Babe Ruth World Series brings in teams from across U.S.
Northwest Bakersfield pitcher Luke Giotta pitches during a game against Farmers on August 8, 2022. The tournament, hosted in Ephrata this year, brought in teams from as far away as Florida.
IAN BIVONA/COLUMBIA BASIN HERALD
With several teams from different parts of the country, Farmers Baseball from Brewster is one of the few teams from Washington in the World Series.
EPHRATA – Baseball teams from around the country gathered in Ephrata last week for the 2022 16-18U Babe Ruth World Series held at Ephrata High School.
With the Columbia Basin Riverdogs serving as the host team, they are joined by teams from Washington, Alabama, Missouri, Oregon, Connecticut, California and Pennsylvania.
“It’s a blast,” Northwest Bakersfield (California) Manager Jacob Brum said. “I think the best part is the experience for the kids. To be able to come out to a different state and play against other states - and just see what baseball around the world is like.”
The World Series is held from Aug 6-13, with teams beginning with pool play before entering the tournament phase.
“It’s a great feeling, we’ve been working all summer for this,” Northwest Bakersfield player Andrew Sherrell said. “Finally being able to ball out with the boys two states from our hometown, showing them what Cali baseball is about.”
The Lutz Hellcats, from Lutz, Florida, had the longest trek to the Columbia Basin in terms of miles traveled, more than 2,900.
“It’s honestly amazing,” Hellcat player Aiden Coffey said. “It’s such an experience just being able to come out here and play against teams that we’ve never even met. I lived in the Northeast coast, the Southeast coast, and now we’re playing against teams from the Midwest and hearing about their experiences.”
With the long travel times to reach Central Washington, teams have the chance to bond with one another off the field.
“It was fun,” Hellcat coach Russ Humphreys said. “For some of our kids, we had one kid who had never been on a plane before - never really left Florida before, other than going to Virginia for the regional tournament. It’s been cool.”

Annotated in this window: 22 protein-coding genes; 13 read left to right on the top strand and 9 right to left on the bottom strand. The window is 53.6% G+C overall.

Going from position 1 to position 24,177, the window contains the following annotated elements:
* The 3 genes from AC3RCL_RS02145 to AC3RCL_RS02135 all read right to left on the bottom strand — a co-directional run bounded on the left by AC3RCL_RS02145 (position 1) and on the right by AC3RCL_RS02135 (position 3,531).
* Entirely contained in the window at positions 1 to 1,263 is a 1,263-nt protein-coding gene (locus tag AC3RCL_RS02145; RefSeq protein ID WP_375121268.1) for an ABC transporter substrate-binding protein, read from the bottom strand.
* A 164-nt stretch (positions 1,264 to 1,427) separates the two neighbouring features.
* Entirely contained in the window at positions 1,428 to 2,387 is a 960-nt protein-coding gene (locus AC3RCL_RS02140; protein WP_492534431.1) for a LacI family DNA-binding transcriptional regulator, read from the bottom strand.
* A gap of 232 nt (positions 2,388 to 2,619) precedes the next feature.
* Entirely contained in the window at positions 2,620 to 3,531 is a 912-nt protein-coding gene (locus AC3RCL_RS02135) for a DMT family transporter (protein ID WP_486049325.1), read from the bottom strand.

Humphreys said his son, Ethan, took a liking to the mountains in Washington.
“My son especially, he loved the mountains,” Humphreys said. “Never really seen the mountains before, and he’s like ‘I’m retiring up here.’”
While some teams had to make cross-country flights to get to Ephrata for the World Series, teams like Farmers Baseball from Brewster had a much shorter travel time.
“Most of these kids have older brothers that have played here,” Farmers Baseball Manager Dan Vassar said. “So, they’re kind of been there and done it.”
Vassar said that playing baseball with different teams outside of the Pacific Northwest will help in college.
“For about five of (our players), they’re going to be playing in college in a year,” he said. “I think that experience, that understanding of hey, this is what is around the country - that’s a big one.”
Many of the coaches and players were complimentary of the Basin and support for local teams.
“The amount that they love their local sports has been really impressive,” Humphreys said of Columbia Basin sports fans. “We stayed here (Sunday) night for a (Riverdog) game against the Waves, and the stands were packed. Everyone was having a good time.”
Pool play for the World Series carries on until Wednesday, and bracket play begins Thursday.
Ian Bivona may be reached at email@example.com. For more sports coverage, download the Columbia Basin Herald app.